Urban Resilience Assessment Framework

There is an increasing awareness that current measures to address climate change are insufficient (Intergovernmental Panel on Climate Change, 2014, Sheppard et al, 2011; Hamin and Gurran, 2009; Stern, 2006). Urgent measures that not only slow down, or reduce the extent of climate change (Mitigation), but also to address impacts caused by climate change are required (Adaptation) (Hamin and Gurran, 2009; VijayaVenkataRaman et al, 2012 Hrabovszky-Horváth et al, 2013).

Climate change strategies need to ensure that the right mixture of mitigation and adaptation measures is achieved and that these are tailored to the specific context (VijayaVenkataRaman et al, 2012; Sheppard et al, 2011). Synergies between adaptation and mitigation measures need to be harnessed and conflicts avoided (Hamin and Gurran, 2009). Therefore a strong understanding of the relationship between communities and their environment and the interdependencies within between these systems is a key input in the development of urban climate change strategies (Wilkinson, 2012; Andersson-Sköld et al, 2015).

Climate change strategies require methodologies that, firstly, identify potential climate change hazards, secondly, identify vulnerabilities in relation to these hazards and, thirdly, develop responses that address vulnerabilities and result in more resilient urban areas (Mehmood, 2016; Andersson-Sköld et al, 2015). This can be complex and therefore it is useful to carry out a rapid baseline assessment of key factors that contribute to urban resilience and vulnerability at an early stage in the development of urban climate change mitigation and adaptation strategies.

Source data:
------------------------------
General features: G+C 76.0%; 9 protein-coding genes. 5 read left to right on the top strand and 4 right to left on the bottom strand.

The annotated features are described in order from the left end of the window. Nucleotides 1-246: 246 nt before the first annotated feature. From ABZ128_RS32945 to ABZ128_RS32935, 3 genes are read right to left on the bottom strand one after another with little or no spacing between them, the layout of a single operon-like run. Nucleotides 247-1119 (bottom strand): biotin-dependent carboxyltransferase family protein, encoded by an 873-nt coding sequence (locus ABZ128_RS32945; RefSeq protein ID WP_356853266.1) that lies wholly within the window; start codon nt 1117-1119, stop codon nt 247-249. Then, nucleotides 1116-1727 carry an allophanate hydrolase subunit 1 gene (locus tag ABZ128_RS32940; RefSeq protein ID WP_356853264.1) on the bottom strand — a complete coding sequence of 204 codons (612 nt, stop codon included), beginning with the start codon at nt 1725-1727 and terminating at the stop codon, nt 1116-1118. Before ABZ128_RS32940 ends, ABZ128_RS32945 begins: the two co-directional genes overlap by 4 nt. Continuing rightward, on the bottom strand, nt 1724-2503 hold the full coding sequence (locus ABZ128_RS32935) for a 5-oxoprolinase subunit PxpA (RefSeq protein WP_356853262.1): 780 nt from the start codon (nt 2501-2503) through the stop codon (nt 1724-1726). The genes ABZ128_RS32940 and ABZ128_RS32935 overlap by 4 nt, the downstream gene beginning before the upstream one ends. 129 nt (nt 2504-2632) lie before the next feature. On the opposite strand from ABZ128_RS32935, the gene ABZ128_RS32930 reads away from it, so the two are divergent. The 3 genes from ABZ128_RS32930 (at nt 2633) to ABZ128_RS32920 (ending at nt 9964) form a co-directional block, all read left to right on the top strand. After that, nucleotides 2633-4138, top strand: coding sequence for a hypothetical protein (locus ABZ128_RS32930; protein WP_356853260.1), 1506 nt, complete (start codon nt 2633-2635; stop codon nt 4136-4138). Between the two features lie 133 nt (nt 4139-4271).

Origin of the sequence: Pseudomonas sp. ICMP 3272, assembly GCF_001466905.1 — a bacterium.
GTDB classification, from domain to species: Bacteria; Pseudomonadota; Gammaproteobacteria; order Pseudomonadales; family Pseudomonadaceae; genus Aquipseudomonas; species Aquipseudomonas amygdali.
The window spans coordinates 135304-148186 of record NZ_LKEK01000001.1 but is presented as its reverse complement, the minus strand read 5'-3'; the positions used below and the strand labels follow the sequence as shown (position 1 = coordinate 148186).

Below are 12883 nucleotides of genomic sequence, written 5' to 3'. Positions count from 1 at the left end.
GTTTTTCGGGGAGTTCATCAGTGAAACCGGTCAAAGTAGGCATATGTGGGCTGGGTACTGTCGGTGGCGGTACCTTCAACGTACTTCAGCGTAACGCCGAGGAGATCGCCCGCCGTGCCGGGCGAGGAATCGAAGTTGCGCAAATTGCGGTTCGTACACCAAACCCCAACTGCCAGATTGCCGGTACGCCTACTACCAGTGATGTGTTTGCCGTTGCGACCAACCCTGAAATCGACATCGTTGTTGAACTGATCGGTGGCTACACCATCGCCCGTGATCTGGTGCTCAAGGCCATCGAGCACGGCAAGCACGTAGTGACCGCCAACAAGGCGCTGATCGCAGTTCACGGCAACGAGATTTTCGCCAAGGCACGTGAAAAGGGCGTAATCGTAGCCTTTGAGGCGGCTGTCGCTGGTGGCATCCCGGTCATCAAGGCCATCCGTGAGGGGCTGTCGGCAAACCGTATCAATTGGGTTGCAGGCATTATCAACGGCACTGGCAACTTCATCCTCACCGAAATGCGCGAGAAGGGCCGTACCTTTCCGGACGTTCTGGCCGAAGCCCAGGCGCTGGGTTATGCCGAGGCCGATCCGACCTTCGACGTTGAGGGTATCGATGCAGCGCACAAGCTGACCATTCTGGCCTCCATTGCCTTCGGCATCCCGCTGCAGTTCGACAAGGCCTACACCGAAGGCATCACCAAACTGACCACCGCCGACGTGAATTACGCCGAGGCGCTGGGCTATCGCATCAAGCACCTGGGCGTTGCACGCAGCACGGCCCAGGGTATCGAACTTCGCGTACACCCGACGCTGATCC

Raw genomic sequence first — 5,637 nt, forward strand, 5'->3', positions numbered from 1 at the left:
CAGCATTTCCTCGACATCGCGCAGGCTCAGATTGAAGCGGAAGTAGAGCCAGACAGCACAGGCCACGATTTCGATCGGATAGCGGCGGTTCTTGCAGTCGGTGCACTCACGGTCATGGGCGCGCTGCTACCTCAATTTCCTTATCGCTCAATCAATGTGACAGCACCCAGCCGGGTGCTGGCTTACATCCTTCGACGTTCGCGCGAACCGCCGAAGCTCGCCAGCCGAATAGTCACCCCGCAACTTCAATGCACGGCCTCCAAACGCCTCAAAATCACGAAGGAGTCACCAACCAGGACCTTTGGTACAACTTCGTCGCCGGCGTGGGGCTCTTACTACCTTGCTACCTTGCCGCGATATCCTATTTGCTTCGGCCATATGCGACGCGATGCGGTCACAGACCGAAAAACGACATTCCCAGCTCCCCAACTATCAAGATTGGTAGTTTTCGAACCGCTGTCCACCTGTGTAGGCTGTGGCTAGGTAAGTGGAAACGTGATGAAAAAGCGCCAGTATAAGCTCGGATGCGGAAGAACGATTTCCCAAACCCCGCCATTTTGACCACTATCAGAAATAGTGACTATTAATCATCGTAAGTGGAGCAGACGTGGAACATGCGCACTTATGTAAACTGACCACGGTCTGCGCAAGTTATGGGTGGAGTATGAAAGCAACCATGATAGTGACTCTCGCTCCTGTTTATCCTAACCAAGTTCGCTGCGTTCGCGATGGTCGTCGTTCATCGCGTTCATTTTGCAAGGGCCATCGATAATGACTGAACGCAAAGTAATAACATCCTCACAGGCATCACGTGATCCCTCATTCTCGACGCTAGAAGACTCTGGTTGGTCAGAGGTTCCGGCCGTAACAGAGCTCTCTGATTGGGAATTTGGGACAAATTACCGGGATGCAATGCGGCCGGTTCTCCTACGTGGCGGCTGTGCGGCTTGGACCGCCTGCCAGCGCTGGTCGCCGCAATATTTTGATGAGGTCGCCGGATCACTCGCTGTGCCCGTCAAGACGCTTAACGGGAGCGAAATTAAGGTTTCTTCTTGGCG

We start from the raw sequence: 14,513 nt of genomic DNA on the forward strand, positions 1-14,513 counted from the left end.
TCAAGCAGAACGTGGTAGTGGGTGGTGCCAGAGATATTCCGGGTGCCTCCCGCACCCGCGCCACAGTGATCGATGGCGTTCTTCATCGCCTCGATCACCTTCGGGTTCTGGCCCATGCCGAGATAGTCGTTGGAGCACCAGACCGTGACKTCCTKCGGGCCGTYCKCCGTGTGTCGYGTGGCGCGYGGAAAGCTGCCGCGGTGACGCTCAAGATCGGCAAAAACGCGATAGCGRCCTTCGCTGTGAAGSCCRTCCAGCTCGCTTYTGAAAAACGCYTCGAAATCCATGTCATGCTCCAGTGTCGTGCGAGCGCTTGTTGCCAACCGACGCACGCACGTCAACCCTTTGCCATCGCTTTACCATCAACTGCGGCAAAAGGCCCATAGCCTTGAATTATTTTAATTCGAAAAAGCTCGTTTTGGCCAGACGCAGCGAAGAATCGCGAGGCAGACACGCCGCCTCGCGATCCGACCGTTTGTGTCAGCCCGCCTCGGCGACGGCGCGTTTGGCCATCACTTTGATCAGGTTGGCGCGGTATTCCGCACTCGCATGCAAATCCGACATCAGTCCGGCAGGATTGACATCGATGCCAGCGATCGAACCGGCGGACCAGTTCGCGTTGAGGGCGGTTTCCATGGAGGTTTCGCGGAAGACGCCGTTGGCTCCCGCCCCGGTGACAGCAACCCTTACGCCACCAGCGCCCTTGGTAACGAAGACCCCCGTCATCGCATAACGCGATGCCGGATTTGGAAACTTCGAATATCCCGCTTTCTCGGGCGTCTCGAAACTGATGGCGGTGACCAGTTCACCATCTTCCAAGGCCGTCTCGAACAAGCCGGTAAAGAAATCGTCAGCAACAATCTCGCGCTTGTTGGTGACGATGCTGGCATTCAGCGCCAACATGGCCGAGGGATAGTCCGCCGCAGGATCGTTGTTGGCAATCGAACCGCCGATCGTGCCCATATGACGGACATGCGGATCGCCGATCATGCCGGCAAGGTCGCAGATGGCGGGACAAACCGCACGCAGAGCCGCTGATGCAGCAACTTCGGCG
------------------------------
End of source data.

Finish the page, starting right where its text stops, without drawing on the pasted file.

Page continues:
This task has been addressed in the Urban Resilience Assessment Framework (URAF). The URAF has ten focus areas. Within each of these areas, a number of questions are provided which can be used to understand the situation in each of these areas in relation to climate change. It also provides a description of methodologies that can be applied as well as the type of data that may be reviewed. The ten focus areas are:

• Climate change hazards
• Climate change vulnerabilities
• Vital infrastructure
• Planning and infrastructure development
• Policy and regulation
• Governance and capacity
• Awareness, education, and engagement
• Social cohesion and networks
• Resources
• Environment and ecosystems

Working through these areas and questions provides a valuable insight into the key factors that need to be understood prior to developing urban climate change mitigation and adaptation strategies. A full paper on the framework is available as Gibberd, J., 2017. Pre Design Consideration for Urban Climate Change Adaptation and Mitigation Strategies presented at the Smart and Sustainable Cities and Transport Seminar,16-18 August 2017, Pretoria South Africa]